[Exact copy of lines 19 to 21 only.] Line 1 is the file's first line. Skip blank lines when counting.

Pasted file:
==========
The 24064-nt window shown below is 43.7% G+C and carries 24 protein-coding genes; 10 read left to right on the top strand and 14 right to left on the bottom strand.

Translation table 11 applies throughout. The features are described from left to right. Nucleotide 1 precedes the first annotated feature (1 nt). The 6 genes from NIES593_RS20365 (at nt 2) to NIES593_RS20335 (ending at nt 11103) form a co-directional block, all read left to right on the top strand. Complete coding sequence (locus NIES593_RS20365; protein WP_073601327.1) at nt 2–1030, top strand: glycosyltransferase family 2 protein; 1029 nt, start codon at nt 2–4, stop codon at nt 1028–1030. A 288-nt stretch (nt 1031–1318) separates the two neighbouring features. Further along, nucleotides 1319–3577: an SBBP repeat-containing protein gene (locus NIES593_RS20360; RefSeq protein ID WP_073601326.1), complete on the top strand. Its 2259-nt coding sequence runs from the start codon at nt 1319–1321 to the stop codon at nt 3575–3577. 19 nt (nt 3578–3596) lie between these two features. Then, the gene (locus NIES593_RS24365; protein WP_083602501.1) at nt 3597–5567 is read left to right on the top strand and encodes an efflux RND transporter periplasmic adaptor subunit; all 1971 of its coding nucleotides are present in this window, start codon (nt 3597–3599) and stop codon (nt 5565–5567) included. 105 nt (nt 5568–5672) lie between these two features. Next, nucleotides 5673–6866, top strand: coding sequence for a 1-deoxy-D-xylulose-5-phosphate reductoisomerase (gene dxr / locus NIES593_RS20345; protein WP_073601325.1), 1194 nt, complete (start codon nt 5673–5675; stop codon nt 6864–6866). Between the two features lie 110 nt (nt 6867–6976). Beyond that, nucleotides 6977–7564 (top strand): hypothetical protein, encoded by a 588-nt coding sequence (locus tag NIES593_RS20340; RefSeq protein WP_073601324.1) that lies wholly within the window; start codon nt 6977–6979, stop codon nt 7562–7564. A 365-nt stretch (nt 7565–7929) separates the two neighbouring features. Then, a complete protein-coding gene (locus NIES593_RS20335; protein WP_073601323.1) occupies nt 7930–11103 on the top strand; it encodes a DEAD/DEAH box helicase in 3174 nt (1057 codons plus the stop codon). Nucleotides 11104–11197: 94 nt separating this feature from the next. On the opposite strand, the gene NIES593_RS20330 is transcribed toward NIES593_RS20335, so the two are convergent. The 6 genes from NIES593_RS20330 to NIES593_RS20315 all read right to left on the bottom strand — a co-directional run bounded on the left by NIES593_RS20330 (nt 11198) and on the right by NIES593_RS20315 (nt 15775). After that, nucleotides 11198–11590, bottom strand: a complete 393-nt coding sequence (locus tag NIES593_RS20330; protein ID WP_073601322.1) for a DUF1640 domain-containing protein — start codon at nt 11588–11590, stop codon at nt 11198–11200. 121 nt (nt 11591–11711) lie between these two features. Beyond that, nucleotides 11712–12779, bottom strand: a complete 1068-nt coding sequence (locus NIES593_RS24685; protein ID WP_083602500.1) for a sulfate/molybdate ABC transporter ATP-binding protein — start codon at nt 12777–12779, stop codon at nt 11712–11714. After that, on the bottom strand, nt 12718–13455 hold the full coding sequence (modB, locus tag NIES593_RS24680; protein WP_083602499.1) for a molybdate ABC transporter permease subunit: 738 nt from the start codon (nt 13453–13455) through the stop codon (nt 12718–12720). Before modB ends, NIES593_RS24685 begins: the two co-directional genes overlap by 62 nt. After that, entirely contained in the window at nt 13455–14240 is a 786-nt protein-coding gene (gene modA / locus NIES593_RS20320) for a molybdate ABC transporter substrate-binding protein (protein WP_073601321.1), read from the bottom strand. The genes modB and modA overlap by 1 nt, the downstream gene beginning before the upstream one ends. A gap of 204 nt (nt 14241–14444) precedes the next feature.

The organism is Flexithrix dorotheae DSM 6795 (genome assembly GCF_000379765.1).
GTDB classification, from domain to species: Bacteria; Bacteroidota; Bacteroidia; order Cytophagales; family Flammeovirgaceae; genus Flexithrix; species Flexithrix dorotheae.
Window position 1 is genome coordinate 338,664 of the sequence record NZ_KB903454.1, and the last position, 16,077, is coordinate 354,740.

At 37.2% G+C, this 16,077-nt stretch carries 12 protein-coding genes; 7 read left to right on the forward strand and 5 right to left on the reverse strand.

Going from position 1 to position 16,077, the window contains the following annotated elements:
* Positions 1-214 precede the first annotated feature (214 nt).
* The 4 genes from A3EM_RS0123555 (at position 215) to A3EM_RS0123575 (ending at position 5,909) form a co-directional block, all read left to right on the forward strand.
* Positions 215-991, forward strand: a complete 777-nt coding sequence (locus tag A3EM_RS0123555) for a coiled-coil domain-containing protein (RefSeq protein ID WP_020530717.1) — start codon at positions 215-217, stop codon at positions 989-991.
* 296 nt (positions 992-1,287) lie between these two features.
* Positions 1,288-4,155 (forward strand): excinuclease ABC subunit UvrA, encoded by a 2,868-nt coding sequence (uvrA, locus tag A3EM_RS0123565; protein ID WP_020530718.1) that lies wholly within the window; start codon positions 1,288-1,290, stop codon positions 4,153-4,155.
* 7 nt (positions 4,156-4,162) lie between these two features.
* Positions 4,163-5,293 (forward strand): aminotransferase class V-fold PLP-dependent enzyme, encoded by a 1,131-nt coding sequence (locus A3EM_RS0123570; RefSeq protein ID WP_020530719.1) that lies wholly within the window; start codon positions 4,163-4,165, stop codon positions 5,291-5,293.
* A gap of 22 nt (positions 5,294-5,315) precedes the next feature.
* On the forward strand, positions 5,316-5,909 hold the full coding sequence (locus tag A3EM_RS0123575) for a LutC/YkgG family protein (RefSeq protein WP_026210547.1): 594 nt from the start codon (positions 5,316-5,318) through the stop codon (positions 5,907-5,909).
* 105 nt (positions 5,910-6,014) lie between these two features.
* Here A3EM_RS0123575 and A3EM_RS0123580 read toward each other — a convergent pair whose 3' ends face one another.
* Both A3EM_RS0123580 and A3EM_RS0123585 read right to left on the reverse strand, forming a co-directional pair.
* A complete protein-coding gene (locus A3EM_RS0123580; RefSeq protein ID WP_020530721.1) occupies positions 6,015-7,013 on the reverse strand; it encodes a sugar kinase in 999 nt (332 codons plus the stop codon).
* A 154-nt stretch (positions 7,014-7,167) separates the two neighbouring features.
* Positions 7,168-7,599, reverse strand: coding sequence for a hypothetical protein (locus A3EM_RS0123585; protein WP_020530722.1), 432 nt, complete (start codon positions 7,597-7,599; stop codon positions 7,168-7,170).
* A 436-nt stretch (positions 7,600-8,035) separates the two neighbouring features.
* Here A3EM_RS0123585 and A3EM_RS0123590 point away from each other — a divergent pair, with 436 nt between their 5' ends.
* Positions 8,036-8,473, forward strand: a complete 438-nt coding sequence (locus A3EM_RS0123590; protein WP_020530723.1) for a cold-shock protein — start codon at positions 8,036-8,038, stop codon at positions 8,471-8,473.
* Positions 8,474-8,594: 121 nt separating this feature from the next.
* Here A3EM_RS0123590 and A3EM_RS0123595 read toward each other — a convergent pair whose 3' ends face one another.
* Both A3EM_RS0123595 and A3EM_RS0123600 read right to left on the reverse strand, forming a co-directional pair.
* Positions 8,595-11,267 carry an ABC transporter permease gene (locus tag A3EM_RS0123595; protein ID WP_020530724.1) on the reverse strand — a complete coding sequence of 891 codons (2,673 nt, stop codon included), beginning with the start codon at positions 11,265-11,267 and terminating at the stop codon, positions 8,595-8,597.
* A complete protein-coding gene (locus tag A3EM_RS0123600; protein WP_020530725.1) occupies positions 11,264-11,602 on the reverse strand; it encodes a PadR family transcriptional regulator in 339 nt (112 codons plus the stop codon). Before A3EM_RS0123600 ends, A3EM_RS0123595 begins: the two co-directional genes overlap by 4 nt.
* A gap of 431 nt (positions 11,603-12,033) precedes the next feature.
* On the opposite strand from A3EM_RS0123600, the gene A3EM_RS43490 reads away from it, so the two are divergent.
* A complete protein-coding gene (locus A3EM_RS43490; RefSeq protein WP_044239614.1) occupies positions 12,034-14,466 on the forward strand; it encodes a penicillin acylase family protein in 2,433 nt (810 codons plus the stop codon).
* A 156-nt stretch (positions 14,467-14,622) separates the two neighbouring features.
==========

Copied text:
* Both A3EM_RS0123580 and A3EM_RS0123585 read right to left on the reverse strand, forming a co-directional pair.
* A complete protein-coding gene (locus A3EM_RS0123580; RefSeq protein ID WP_020530721.1) occupies positions 6,015-7,013 on the reverse strand; it encodes a sugar kinase in 999 nt (332 codons plus the stop codon).
* A 154-nt stretch (positions 7,014-7,167) separates the two neighbouring features.